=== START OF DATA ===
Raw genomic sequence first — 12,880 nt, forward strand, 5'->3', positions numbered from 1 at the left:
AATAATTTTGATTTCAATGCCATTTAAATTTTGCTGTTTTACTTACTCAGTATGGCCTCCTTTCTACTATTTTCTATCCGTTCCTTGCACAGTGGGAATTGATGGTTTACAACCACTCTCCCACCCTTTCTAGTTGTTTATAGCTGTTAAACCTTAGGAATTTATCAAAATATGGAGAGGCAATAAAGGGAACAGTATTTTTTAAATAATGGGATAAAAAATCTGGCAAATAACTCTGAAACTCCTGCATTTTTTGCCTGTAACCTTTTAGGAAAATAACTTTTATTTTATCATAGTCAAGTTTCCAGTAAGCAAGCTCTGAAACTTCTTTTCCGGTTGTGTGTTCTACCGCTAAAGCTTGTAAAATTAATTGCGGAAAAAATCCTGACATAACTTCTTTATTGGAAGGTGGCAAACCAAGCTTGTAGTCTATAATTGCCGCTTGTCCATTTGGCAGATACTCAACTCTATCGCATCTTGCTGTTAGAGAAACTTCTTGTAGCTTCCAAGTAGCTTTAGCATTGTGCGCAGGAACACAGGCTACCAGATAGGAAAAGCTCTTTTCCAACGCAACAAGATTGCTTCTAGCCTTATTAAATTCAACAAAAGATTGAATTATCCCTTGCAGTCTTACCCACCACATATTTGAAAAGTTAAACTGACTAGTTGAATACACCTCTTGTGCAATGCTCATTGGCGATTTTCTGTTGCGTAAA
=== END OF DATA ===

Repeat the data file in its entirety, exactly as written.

Raw genomic sequence first — 12,880 nt, forward strand, 5'->3', positions numbered from 1 at the left:
AATAATTTTGATTTCAATGCCATTTAAATTTTGCTGTTTTACTTACTCAGTATGGCCTCCTTTCTACTATTTTCTATCCGTTCCTTGCACAGTGGGAATTGATGGTTTACAACCACTCTCCCACCCTTTCTAGTTGTTTATAGCTGTTAAACCTTAGGAATTTATCAAAATATGGAGAGGCAATAAAGGGAACAGTATTTTTTAAATAATGGGATAAAAAATCTGGCAAATAACTCTGAAACTCCTGCATTTTTTGCCTGTAACCTTTTAGGAAAATAACTTTTATTTTATCATAGTCAAGTTTCCAGTAAGCAAGCTCTGAAACTTCTTTTCCGGTTGTGTGTTCTACCGCTAAAGCTTGTAAAATTAATTGCGGAAAAAATCCTGACATAACTTCTTTATTGGAAGGTGGCAAACCAAGCTTGTAGTCTATAATTGCCGCTTGTCCATTTGGCAGATACTCAACTCTATCGCATCTTGCTGTTAGAGAAACTTCTTGTAGCTTCCAAGTAGCTTTAGCATTGTGCGCAGGAACACAGGCTACCAGATAGGAAAAGCTCTTTTCCAACGCAACAAGATTGCTTCTAGCCTTATTAAATTCAACAAAAGATTGAATTATCCCTTGCAGTCTTACCCACCACATATTTGAAAAGTTAAACTGACTAGTTGAATACACCTCTTGTGCAATGCTCATTGGCGATTTTCTGTTGCGTAAA